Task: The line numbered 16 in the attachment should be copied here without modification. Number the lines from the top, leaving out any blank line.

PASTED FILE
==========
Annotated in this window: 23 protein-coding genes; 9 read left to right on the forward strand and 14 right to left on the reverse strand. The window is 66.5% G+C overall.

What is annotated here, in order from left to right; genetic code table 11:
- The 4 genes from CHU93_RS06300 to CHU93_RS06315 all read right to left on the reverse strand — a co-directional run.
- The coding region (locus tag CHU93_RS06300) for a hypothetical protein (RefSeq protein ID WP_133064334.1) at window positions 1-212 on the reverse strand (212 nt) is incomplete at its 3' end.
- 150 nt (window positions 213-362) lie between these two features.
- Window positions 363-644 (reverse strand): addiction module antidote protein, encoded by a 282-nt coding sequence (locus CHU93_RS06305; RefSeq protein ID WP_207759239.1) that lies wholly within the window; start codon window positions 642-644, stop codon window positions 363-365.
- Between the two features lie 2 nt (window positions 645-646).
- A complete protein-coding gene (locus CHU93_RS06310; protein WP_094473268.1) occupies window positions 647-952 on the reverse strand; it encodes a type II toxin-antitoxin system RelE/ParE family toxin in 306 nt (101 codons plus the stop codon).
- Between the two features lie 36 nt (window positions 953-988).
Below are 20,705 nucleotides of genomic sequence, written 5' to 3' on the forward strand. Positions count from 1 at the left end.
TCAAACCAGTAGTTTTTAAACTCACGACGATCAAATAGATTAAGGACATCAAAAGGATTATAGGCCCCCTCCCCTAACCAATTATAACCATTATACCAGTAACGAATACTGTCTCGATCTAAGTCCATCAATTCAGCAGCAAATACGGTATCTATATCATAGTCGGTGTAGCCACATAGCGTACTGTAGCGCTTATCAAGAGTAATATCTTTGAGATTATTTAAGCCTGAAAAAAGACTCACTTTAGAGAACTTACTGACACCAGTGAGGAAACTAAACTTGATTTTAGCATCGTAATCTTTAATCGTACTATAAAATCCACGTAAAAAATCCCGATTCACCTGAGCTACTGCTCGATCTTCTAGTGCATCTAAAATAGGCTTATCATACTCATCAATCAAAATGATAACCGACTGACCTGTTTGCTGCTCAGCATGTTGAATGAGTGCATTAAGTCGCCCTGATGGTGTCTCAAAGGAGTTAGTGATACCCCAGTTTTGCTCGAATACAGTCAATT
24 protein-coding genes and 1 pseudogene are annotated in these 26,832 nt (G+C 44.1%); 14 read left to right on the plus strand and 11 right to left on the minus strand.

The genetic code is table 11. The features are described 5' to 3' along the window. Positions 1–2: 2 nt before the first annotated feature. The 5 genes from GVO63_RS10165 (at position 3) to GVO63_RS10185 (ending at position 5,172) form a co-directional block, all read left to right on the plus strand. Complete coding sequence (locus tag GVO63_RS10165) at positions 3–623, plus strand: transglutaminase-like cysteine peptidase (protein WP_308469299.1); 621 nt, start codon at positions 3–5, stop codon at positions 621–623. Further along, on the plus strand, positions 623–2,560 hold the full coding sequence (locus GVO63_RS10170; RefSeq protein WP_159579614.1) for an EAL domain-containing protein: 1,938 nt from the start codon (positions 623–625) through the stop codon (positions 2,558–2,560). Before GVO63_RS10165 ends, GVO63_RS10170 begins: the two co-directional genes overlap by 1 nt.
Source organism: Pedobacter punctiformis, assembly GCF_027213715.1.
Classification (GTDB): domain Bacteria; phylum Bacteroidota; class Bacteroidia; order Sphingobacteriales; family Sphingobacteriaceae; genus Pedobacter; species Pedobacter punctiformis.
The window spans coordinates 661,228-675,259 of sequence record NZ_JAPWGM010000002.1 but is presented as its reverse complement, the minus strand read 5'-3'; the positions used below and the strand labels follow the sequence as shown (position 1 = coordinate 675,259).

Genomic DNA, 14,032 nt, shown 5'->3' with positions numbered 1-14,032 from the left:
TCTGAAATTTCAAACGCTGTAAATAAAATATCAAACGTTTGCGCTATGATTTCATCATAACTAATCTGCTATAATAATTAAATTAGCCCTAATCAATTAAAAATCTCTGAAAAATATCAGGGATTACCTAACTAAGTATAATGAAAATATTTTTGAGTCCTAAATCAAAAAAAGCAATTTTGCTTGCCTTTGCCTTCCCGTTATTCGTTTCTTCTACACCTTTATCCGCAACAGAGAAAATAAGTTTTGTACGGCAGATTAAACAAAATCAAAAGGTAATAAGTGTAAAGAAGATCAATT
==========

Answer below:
The window spans coordinates 661,228-675,259 of sequence record NZ_JAPWGM010000002.1 but is presented as its reverse complement, the minus strand read 5'-3'; the positions used below and the strand labels follow the sequence as shown (position 1 = coordinate 675,259).